In a political climate tinged by anger, defeatism, and the persistent shaming of unruly forms of queerness, LTTR objective is a generosity based in exuberance. It is, in other words, with a purposeful critical promiscuity that LTTR puts itself forward. As Samuel R. Delaney explains in Times Square Red, Times Square Blue (1999), a hybrid memoir/theoretical investigation of the effects of gentrification on gay public sex in New York, it is the small exchanges of good will, modeled for him in the practices of casual sex, that make life “rewarding, productive, and pleasant.” The group’s open calls for submission and the multiple audiences of its live events exhibit its willingness to engage those with whom it might not otherwise come into contact. Promiscuity, whether sexual or—in the case of LTTR as an organization—curatorial, generates all-important moments of unexpected connection.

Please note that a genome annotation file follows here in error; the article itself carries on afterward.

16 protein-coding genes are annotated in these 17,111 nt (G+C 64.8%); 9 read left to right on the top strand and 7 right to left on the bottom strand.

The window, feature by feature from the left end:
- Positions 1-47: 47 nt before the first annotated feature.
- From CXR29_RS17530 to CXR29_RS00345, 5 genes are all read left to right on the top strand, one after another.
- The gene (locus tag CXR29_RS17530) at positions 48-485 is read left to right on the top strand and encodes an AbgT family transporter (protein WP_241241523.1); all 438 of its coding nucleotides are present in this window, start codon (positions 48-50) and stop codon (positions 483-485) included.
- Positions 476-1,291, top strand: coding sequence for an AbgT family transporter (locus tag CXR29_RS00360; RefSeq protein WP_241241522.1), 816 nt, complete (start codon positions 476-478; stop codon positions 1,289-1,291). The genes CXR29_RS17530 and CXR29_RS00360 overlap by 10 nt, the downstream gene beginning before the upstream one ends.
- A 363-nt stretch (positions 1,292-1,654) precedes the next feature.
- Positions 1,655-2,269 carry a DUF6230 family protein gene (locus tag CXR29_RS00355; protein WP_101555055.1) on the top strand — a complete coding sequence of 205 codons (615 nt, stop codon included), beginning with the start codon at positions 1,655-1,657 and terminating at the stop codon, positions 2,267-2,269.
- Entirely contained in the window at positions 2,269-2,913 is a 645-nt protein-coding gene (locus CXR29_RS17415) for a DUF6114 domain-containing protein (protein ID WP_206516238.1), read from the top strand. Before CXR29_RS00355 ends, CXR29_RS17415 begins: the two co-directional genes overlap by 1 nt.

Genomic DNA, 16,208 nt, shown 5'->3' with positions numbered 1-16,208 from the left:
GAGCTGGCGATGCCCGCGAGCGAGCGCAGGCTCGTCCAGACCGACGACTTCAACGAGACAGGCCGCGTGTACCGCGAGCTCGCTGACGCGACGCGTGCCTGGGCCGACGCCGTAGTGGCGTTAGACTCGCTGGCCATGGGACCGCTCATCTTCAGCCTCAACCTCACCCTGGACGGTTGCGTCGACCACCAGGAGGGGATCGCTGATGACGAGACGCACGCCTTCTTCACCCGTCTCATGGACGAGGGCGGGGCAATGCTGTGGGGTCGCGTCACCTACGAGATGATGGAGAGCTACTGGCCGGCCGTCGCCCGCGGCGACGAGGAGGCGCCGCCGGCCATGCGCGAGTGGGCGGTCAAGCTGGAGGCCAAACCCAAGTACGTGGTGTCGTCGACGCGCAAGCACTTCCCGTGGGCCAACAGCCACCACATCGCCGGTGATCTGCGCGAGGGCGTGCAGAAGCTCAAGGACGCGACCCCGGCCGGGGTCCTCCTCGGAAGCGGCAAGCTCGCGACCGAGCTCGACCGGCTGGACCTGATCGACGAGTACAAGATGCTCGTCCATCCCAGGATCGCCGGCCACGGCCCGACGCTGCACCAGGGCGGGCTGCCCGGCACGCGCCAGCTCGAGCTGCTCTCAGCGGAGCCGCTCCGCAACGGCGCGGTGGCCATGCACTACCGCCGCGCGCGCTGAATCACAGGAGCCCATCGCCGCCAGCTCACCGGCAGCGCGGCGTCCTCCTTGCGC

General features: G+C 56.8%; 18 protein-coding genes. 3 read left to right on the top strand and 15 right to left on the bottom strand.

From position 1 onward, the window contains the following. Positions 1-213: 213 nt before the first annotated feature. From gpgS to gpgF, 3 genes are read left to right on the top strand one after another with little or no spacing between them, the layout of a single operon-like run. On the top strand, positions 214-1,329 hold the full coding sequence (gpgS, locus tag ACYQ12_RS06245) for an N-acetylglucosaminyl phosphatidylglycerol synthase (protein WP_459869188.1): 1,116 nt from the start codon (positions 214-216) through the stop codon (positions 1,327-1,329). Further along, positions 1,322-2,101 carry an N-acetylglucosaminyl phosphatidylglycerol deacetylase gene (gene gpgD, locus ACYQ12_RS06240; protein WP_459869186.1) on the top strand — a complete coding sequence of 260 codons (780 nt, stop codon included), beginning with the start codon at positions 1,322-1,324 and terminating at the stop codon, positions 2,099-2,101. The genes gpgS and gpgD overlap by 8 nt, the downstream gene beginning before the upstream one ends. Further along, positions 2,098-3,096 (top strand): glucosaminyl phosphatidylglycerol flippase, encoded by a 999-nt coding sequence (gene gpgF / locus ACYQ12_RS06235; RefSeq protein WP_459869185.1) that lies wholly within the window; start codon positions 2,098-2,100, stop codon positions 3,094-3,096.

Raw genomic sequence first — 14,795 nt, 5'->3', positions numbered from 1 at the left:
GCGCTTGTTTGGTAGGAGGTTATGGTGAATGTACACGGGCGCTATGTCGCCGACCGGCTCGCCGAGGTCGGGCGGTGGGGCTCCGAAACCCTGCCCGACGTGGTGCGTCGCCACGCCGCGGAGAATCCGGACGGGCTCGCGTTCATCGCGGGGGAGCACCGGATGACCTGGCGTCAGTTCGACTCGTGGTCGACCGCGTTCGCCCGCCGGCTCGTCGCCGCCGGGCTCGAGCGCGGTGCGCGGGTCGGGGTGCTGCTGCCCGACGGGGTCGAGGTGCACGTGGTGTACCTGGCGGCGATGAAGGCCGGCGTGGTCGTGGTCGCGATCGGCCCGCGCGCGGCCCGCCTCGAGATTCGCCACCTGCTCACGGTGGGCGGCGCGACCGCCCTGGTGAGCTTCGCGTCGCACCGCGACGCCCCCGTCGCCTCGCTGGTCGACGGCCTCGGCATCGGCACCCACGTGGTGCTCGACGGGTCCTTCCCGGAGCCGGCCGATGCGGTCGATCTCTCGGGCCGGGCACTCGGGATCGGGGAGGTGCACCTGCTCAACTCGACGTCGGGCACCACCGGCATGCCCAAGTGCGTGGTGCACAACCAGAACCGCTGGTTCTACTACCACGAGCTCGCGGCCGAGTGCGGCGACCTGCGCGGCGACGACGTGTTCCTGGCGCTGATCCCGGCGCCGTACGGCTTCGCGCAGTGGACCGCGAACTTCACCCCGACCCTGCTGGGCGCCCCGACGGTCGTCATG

Takashi writes in an editorial note for the first issue of LTTR’s journal that the project was generated out of eager curiosity, a way “to share our big love for the homos.” Here, the term “homo” is used in its loosest sense—LTTR explicitly refuses strict self-definitions—and this expanded meaning is quickly discerned in the journal’s make-up: LTTR’s critical promiscuity emphasizes bringing different bodies together across race, gender, and generation. Likewise, the contents of the journals do not conform easily to categories, and often blur the lines between art, criticism, and fiction. In the four issues produced to date (each produced in a limited edition of one thousand copies and distributed mostly in independent bookstores), contributors have included emerging artists, transgender activists, punk musicians, and established scholars. Authors have ranged from Eileen Myles to Lisa Charbonneau, Anna Bloom to Matt Wolf; and artists from Mary McAlister and Zara Zandieh to Gloria Maximo and Lynne Chan. To get a concrete sense of the publication’s wide-ranging forms of production, consider the second issue (called “Listen Translate Translate Record”), which included a CD with audio tracks by Sarah Shapiro, Wikkid, and Boyfriend, as well as an altered tampon by Fereshteh Toosi, a poster by Silka Sanchez, “mood charts” by Leah Gilliam, poetry by Mary DeNardo, an essay by Craig Willse, and a small, stand-alone exam book, complete with a reproduced sticky note and scrawled notes to the instructor, by Astria Suparak. With every issue, LTTR draws on the resources of friends and colleagues, sharing the labor according to skills and energies; as much as the journal stems from do-it-yourself impulses, it is always a finely wrought object.